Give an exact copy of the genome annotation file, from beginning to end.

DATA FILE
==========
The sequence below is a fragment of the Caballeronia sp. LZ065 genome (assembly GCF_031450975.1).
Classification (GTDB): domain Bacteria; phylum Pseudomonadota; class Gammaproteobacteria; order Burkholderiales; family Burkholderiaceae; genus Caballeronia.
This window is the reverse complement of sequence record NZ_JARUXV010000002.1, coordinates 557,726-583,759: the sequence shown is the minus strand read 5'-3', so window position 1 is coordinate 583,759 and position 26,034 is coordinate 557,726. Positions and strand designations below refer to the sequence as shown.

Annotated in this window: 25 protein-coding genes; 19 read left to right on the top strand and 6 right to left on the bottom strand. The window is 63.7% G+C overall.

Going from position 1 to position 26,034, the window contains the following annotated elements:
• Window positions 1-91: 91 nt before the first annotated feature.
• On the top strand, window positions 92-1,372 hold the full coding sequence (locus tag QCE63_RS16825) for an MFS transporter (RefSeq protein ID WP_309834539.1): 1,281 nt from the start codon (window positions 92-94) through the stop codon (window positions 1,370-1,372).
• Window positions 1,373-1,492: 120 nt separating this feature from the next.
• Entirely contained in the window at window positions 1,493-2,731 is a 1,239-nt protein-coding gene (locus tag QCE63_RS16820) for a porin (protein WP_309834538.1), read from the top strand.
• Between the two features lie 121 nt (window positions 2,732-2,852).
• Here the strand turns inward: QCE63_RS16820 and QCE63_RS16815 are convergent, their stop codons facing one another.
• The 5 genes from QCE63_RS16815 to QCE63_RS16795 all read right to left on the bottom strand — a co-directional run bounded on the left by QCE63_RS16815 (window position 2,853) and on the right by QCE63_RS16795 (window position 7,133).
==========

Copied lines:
The sequence below is a fragment of the Caballeronia sp. LZ065 genome (assembly GCF_031450975.1).
Classification (GTDB): domain Bacteria; phylum Pseudomonadota; class Gammaproteobacteria; order Burkholderiales; family Burkholderiaceae; genus Caballeronia.
This window is the reverse complement of sequence record NZ_JARUXV010000002.1, coordinates 557,726-583,759: the sequence shown is the minus strand read 5'-3', so window position 1 is coordinate 583,759 and position 26,034 is coordinate 557,726. Positions and strand designations below refer to the sequence as shown.

Annotated in this window: 25 protein-coding genes; 19 read left to right on the top strand and 6 right to left on the bottom strand. The window is 63.7% G+C overall.

Going from position 1 to position 26,034, the window contains the following annotated elements:
• Window positions 1-91: 91 nt before the first annotated feature.
• On the top strand, window positions 92-1,372 hold the full coding sequence (locus tag QCE63_RS16825) for an MFS transporter (RefSeq protein ID WP_309834539.1): 1,281 nt from the start codon (window positions 92-94) through the stop codon (window positions 1,370-1,372).
• Window positions 1,373-1,492: 120 nt separating this feature from the next.
• Entirely contained in the window at window positions 1,493-2,731 is a 1,239-nt protein-coding gene (locus tag QCE63_RS16820) for a porin (protein WP_309834538.1), read from the top strand.
• Between the two features lie 121 nt (window positions 2,732-2,852).
• Here the strand turns inward: QCE63_RS16820 and QCE63_RS16815 are convergent, their stop codons facing one another.
• The 5 genes from QCE63_RS16815 to QCE63_RS16795 all read right to left on the bottom strand — a co-directional run bounded on the left by QCE63_RS16815 (window position 2,853) and on the right by QCE63_RS16795 (window position 7,133).